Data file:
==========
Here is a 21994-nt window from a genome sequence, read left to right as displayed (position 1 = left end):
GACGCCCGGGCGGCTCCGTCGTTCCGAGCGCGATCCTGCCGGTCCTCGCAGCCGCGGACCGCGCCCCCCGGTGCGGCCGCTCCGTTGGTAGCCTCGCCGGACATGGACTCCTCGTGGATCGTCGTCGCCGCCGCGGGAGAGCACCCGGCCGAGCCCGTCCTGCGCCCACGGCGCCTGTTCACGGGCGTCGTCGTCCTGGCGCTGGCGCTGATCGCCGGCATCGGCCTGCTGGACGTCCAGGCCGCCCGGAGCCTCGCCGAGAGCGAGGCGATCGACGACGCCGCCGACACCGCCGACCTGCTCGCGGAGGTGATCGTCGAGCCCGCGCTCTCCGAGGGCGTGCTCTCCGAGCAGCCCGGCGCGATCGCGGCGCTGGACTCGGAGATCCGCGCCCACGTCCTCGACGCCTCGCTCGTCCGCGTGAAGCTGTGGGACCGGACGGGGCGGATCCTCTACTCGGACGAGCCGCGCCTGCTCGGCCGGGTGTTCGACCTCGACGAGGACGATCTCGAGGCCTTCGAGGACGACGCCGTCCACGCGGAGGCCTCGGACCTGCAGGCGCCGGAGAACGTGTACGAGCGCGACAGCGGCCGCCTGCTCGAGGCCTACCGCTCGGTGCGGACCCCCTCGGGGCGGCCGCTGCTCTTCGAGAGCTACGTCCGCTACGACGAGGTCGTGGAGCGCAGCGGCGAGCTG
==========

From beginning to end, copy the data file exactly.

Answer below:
Here is a 21994-nt window from a genome sequence, read left to right as displayed (position 1 = left end):
GACGCCCGGGCGGCTCCGTCGTTCCGAGCGCGATCCTGCCGGTCCTCGCAGCCGCGGACCGCGCCCCCCGGTGCGGCCGCTCCGTTGGTAGCCTCGCCGGACATGGACTCCTCGTGGATCGTCGTCGCCGCCGCGGGAGAGCACCCGGCCGAGCCCGTCCTGCGCCCACGGCGCCTGTTCACGGGCGTCGTCGTCCTGGCGCTGGCGCTGATCGCCGGCATCGGCCTGCTGGACGTCCAGGCCGCCCGGAGCCTCGCCGAGAGCGAGGCGATCGACGACGCCGCCGACACCGCCGACCTGCTCGCGGAGGTGATCGTCGAGCCCGCGCTCTCCGAGGGCGTGCTCTCCGAGCAGCCCGGCGCGATCGCGGCGCTGGACTCGGAGATCCGCGCCCACGTCCTCGACGCCTCGCTCGTCCGCGTGAAGCTGTGGGACCGGACGGGGCGGATCCTCTACTCGGACGAGCCGCGCCTGCTCGGCCGGGTGTTCGACCTCGACGAGGACGATCTCGAGGCCTTCGAGGACGACGCCGTCCACGCGGAGGCCTCGGACCTGCAGGCGCCGGAGAACGTGTACGAGCGCGACAGCGGCCGCCTGCTCGAGGCCTACCGCTCGGTGCGGACCCCCTCGGGGCGGCCGCTGCTCTTCGAGAGCTACGTCCGCTACGACGAGGTCGTGGAGCGCAGCGGCGAGCTG